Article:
Consistently rated Prague’s best restaurant, chic Kampa Park has an unparalleled riverside location and an outstanding menu with influences from all over the world. It is part of the Kampa Group, which has another excellent restaurant in the city.
One of the most intriguing dining experiences in Prague, with chefs offering a choice of three seven-course taster menus (see La Degustation (Bohême Bourgeoise)) that unfold over a three-hour period. Try dishes such as garlic beef tartare under a crusty pastry and tomato meringue with honey and balsamic vinegar.
Prague was introduced to fine dining at this small Bethlehem Square restaurant (see V Zátiší). The dégustation menu – a selection of tasters – brings out the kitchen’s best and pairs it with select Moravian wines. The Czech specialities and Indian dishes are enhanced by the cosy atmosphere. The seafood is so good you’ll forget you’re in a landlocked country.
Traditional and delicious Italian cuisine is served in a cosy setting at this restaurant (see La Finestra in Cucina). The open kitchen allows diners to watch the chef as he prepares their meal, and an impressive selection of French wines is on offer.
Dining atop the hotel of the same name (see U Zlaté studně), guests of “At the Golden Well” can enjoy the breathtaking views from the beautiful terrace (see Terasa U Zlaté studně) or directly access the Royal Gardens of the Prague Castle during the summer months. The classic Continental cuisine matches the view – but only just. The dining room is tiny, so make sure you make your reservations well in advance.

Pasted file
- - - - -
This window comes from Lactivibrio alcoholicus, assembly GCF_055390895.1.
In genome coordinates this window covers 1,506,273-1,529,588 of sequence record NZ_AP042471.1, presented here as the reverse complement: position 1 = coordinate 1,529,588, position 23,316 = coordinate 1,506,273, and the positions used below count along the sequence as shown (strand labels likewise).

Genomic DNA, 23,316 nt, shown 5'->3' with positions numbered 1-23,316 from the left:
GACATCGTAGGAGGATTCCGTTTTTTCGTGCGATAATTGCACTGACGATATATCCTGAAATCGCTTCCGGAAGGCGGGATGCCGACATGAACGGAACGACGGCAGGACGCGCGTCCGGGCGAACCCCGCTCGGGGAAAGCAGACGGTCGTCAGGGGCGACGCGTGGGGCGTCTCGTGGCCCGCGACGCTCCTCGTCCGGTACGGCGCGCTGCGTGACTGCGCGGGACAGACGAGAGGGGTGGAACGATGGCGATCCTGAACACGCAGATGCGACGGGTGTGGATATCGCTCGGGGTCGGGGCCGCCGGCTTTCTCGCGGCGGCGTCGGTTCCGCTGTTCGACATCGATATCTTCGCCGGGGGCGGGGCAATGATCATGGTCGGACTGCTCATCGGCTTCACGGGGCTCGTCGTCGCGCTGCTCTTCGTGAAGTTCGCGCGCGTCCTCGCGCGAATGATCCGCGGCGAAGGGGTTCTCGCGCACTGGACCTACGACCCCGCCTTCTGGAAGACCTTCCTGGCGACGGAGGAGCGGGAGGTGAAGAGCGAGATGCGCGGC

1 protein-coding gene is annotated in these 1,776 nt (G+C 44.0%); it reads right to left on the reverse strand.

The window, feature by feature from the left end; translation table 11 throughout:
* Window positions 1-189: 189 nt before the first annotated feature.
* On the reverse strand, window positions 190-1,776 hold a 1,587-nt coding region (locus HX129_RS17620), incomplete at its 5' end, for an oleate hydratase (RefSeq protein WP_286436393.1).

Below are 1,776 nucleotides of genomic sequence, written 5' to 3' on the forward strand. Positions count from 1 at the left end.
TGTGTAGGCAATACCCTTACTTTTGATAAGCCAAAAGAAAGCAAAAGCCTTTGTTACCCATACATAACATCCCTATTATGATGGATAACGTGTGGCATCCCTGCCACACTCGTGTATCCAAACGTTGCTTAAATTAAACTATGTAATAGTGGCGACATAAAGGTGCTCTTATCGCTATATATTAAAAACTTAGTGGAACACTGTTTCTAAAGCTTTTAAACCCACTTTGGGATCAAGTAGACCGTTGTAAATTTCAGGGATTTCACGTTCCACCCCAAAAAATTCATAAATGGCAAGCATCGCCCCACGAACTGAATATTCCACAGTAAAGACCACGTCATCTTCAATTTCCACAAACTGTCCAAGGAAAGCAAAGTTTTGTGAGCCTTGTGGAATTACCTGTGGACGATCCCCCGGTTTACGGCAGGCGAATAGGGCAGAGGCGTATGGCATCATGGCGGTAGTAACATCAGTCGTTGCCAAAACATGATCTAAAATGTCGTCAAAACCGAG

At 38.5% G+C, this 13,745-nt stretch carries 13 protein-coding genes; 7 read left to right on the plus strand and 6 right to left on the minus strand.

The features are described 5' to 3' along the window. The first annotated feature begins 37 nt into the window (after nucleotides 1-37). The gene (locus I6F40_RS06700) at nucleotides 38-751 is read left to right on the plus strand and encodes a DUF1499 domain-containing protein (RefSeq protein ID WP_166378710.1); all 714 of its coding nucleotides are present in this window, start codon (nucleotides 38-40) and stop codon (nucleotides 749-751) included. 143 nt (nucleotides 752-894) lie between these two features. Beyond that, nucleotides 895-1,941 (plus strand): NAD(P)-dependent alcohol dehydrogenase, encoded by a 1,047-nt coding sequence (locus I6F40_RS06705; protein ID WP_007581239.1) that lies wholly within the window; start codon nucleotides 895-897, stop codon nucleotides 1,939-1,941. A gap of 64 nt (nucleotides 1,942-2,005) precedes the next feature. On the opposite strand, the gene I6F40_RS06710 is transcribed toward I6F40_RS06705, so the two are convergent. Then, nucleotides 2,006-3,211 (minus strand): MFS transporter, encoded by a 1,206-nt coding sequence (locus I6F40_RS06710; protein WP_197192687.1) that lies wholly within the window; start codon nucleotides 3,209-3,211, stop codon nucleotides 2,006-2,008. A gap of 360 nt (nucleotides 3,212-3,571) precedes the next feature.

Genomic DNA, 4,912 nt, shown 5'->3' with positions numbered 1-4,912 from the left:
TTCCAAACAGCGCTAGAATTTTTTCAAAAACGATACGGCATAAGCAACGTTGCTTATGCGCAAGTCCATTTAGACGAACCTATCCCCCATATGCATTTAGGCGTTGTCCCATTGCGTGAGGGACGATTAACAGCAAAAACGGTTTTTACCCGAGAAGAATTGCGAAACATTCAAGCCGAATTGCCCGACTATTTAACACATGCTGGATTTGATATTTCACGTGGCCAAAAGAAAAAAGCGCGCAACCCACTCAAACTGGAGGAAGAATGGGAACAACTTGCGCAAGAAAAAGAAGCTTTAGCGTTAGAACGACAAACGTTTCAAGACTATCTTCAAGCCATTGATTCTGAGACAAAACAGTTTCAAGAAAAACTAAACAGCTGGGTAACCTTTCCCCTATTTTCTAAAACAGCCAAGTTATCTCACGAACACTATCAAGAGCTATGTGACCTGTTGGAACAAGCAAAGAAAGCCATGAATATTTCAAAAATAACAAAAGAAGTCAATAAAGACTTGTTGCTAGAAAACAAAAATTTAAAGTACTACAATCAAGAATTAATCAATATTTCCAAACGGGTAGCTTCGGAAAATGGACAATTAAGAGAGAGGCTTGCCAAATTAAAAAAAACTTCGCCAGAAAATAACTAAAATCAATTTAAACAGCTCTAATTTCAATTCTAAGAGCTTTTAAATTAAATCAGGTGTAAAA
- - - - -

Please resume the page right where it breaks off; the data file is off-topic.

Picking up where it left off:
Seafood is the speciality at this Michelin-starred restaurant (see Alcron) of the Radisson, but the talented chef Roman Paulus can creatively prepare almost any dish from the exquisite menu. Just make your request as he does the rounds of this small Art Deco lounge. If the dining room is full, try La Rotonde, which is just across the foyer. After dinner, enjoy cocktails and some great live jazz in the Be Bop bar.
Enjoy the romantic ambience of one of the most famous Baroque buildings in town. Nestled in Prague Castle’s imposing walls, this fine dining establishment (see Pálffy Palác) offers palatial surroundings and an expansive, changing menu of traditional Czech and European cuisine. A memorable dining experience with impeccable service. If you can’t get a table, choose a takeaway dish from the Pálffy Delicatessen menu.
Prague’s best example of farm-to-table dining, with an emphasis on free-range poultry and livestock, local ingredients and simple presentation (see Field). The main courses are built around unusual but traditional bases such as smoked beef tongue and rabbit. Reservations are a must.
It may be a bit touristy, but it’s fun nevertheless. Gorgeous tiled mosaics of bucolic Bohemians cover the walls at this restaurant (see Plzeňská restaurace Obecní dům), while an accordionist rolls out the Beer-Barrel Polka almost nonstop. The traditional food and beer are good and fairly priced.
The owner has brought a piece of his native Sardinia to Prague, so expect big appetizer plates of thinly sliced dried ham, prosciutto and cheeses, followed by mains of fresh fish, pork and pasta at this bistro. Highlights on the menu include prawns with tomato, red pepper and garlic, and the grilled tuna is especially popular. The wines are homemade and also brought in from Sardinia. Reservations advised.